persecuting Roman Catholic Bishop of Norwich in the days of Queen Mary. On the hill above Blake Hall is the
Parish Church of Mirfield, rebuilt in 1826. Sir George Armytage, Bart, is patron, and the Rev. Ralph Maude, M. A. is Vicar. Mirfield formed part of the Saxon Parish of Dewsbury up to the year 1261,
when it was erected by the Pope into a Rectory, through the intercession of Sir John Heaton, then lord of the manor, whose lady had been waylaid and robbed, and her attendant murdered, on their way
to Dewsbury Church on the morning of Christmas day. At the east end of the Church is a conical mount, surrounded by a moat, said to have been erected by the Saxons ; and in after times to have formed
a place of defence to the manor-house of the lords, which immediately adjoined it. This antique mansion was taken down in 1827, and a commodious inn erected on its site, still popularly called Castle
Hall. Owing to its proximity to the Church, it is an ancient proverb in Mirfield, that
"When by death one gets a fall,
He's neighbour then to Castle Hall."
over to the Hopton side of the river by a skew-bridge of 6 arches, we skirt down the south-east side of the valley, and shortly pass through the grounds and in front of the mansions of Thomas and
Charles Wheatley. Esqrs. Lower down, on our left, are the Cloth mills of Messrs. Nussey and Sykes, and the Corn mill of Mr. Pilling. On the hill is St. John's Church, Dewsbury Moor, consecrated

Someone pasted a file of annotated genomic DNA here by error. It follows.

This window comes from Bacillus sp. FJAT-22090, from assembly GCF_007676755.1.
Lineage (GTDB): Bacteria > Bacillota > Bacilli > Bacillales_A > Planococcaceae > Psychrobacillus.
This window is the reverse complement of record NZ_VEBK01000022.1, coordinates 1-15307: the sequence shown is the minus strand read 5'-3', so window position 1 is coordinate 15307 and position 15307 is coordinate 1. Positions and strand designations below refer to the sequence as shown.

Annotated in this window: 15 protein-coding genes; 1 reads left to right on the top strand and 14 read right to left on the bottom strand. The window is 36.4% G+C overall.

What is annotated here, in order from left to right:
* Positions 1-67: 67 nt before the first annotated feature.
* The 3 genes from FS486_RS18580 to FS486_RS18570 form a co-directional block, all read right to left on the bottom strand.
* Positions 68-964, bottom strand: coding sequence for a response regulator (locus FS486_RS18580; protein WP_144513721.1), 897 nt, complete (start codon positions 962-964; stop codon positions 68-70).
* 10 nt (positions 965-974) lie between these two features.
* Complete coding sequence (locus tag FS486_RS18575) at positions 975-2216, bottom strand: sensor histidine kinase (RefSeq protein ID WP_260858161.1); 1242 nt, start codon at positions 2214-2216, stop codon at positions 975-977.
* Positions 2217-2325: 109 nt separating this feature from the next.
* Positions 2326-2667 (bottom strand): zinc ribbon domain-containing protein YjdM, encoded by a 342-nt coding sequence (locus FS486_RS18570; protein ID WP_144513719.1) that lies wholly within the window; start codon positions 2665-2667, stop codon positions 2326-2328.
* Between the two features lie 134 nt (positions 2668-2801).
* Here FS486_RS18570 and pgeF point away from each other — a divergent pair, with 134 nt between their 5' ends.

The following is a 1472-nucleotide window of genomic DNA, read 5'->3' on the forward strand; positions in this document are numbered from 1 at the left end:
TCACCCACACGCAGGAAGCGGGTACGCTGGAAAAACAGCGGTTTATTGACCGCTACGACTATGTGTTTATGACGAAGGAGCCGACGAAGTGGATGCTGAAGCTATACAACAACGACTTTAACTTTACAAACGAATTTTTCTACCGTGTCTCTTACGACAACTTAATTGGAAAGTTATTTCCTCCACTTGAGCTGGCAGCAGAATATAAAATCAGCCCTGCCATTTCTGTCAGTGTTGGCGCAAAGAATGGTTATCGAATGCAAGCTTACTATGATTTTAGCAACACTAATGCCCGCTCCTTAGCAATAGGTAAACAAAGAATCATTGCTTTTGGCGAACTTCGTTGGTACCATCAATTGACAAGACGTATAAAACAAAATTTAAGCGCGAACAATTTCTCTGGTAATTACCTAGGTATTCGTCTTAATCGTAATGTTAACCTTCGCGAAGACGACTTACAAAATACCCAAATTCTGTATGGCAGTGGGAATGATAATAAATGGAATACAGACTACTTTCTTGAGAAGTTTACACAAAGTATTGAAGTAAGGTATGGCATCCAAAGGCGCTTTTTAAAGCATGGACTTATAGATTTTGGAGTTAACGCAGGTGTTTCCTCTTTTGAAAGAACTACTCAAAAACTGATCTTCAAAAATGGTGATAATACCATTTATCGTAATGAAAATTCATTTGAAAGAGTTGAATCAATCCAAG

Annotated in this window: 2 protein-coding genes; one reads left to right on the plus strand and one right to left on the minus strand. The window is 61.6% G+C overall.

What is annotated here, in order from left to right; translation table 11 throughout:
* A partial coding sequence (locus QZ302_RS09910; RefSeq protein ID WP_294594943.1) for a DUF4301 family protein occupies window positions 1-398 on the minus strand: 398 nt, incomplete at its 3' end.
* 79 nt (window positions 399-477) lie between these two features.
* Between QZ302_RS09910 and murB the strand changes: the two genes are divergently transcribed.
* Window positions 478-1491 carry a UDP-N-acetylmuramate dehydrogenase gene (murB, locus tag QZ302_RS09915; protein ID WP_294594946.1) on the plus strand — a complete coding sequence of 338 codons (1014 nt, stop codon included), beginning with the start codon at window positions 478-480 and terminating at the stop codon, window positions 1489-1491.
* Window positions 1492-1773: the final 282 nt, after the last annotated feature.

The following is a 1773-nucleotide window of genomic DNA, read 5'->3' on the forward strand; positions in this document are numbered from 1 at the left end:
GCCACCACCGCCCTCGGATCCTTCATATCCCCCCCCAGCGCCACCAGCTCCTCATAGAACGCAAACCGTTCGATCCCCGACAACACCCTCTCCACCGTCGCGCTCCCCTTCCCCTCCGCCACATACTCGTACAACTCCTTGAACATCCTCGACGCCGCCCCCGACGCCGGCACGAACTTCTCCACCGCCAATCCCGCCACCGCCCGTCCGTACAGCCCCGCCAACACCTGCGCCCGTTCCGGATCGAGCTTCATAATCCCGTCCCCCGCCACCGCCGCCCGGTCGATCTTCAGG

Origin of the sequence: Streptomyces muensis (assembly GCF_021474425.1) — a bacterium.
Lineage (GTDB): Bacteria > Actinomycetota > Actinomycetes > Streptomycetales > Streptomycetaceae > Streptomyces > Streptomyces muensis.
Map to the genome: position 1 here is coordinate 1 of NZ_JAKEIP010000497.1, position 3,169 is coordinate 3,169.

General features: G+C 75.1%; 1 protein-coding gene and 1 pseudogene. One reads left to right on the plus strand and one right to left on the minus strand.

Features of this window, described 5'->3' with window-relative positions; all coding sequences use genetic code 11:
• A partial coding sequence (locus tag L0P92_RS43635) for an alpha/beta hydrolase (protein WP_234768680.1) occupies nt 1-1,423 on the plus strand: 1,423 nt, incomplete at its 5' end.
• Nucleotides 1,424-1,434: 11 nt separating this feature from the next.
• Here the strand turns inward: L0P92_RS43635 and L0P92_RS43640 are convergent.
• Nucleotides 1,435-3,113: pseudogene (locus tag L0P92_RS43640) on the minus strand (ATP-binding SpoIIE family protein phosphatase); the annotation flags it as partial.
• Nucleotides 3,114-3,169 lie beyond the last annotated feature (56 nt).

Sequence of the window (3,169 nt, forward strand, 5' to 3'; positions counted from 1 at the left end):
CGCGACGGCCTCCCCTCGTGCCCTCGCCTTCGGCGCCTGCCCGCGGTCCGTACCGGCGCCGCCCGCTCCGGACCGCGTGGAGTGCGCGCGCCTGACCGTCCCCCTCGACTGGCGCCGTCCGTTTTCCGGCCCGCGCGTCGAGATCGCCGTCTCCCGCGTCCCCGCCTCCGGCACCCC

24th September, 1827, and in the incumbency of the Rev. John Payne. After passing through a deep cutting, where the coal strata may be distinctly observed, we proceed on an embankment to the DEWSBURY
Station, passing on our right the Thornhill-lees Iron Works, and on our left, near the Station, the Blanket and Woollen manufactory of Messrs. Hagues and Cook. The Station is situate at
Thomhill-lees, about three quarters of a mile from Dewsbury, 40 1/2 miles from Manchester, and 19 1/2 from Leeds.
Dewsbury is a place of great antiquity. It was the common centre whence
Christianity spread itself over the vale of Calder, through the preaching of Paulinus, the Roman missionary, who erected a cross here, of which the wheel-cross bearing his name, that stands on the
outside of the church, is supposed to be a fac-simile. It afterwards formed the head of a Saxon parish, containing an area of 400 square miles.
The principal trade of the town and neighbourhood
consists in blankets and carpets. The finer descriptions of goods are also made here. The population is about 12,000. Wednesday is the market day.
Thornhill-lees, where the station is situate, was
formerly an extensive park, containing the residence of the Thornhill family, (of which little more than the site remains;) from whom the estates passed to the Savile's. They are now enjoyed by
the Earl of Scarborough.
Leaving the Dewsbury station, and traversing a deep excavation, we continue down the valley on an embankment, with Thornhill on our right, where are a number of collieries
belonging to Joshua Ingham, Esq. The Church, dedicated to St. Michael, is a venerable structure, and contains many monuments of the Savile family. The rectory valued at £988, is in the gift of the
Earl of Scarborough, and enjoyed by the Rev. Henry Torre. A little further, we pass on our left the village of Ossett, where is a neat Church, in the patronage of the Vicar of Dewsbury, and
incumbency of the Rev. O. L. Collins. We then cross the river by a wooden bridge, which is thrown over only as a temporary work, in consequence of a suit pending in Chancery, between the Company and
the proprietors of Healey Low Mill, the latter being supported, it is supposed, by the Calder and Hebble Navigation Com≠pany. We shortly afterwards arrive at the HORBURY BRIDGE Station, 43 1/2 miles
from Manchester, and 16 1/2 from Leeds. The station house is formed of one of the arches by which the Wakefield road crosses the line.